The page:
Distinct regulators control the expression of methanol methyltransferase isozymes in Methanosarcina acetivorans C2A.
ABSTRACT The mtaCB1, mtaCB2 and mtaCB3 operons encode isozymes of methanol methyltransferases in Methanosarcina acetivorans C2A and are among the most highly regulated genes known in Archaea. Here we identify cis and trans acting elements that affect the expression of these operons. In vivo reporter gene constructs expressed from sequentially truncated promoters show that the mRNA transcripts for these operons have large 5' untranslated regions. Regions upstream of the transcription start site (TSS) are important for induction of the mtaCB1 and mtaCB2 operons and for repression of the mtaCB3. Regions downstream of the TSS are important for expression of the mtaCB2 and mtaCB3 operons, but are dispensable for mtaCB1 expression. Proteins encoded by the MA0459 and MA0460 loci are required for induction of the mtaCB1 operon, while those encoded by MA4383, MA4397 and MA4398 are required for induction of mtaCB2. Proteins encoded by MA4397 and MA4398 are also required for methanol-specific repression of the mtaCB3 operon and, thus, are the first archaeal examples of regulatory proteins that simultaneously act in both repression and activation. We refer to these genes as methanol-specific regulators and designate MA0459, MA0460, MA4383, MA4397 and MA4398 as msrA, msrB, msrC, msrD and msrE respectively.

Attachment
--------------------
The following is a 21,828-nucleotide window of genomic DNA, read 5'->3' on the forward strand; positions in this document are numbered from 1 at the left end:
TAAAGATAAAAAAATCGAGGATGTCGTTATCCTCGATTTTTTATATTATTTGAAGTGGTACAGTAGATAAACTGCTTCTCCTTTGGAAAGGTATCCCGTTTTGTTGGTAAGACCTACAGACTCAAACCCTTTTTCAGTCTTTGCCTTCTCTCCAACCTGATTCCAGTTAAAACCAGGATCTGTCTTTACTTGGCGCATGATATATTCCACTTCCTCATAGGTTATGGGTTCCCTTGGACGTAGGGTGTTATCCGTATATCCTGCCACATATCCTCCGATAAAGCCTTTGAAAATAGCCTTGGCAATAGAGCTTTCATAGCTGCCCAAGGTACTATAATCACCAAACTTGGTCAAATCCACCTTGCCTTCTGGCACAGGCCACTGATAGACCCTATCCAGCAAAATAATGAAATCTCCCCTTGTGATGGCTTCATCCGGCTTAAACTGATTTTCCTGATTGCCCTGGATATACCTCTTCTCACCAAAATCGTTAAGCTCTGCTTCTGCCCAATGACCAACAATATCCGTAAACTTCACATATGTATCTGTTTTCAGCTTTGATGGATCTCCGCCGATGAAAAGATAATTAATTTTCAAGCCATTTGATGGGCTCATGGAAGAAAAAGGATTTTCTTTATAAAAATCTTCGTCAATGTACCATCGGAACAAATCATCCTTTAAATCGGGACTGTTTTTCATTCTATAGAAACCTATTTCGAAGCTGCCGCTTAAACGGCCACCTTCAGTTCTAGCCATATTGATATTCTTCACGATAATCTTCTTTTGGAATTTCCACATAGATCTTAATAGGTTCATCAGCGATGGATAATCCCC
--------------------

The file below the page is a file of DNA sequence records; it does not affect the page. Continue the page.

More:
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ABSTRACT: Gene splicing by overlap extension is a new approach for recombining DNA molecules at precise junctions irrespective of nucleotide sequences at the recombination site and without the use of restriction endonucleases or ligase. Fragments from the genes that are to be recombined are generated in separate polymerase chain reactions (PCRs). The primers are designed so that the ends of the products contain complementary sequences. When these PCR products are mixed, denatured, and reannealed, the strands having the matching sequences at their 3' ends overlap and act as primers for each other. Extension of this overlap by DNA polymerase produces a molecule in which the original sequences are 'spliced' together. This technique is used to construct a gene encoding a mosaic fusion protein comprised of parts of two different class-I major histocompatibility genes. This simple and widely applicable approach has significant advantages over standard recombinant DNA techniques.Gene 05/1989; 77(1):61-8. · 2.20 Impact Factor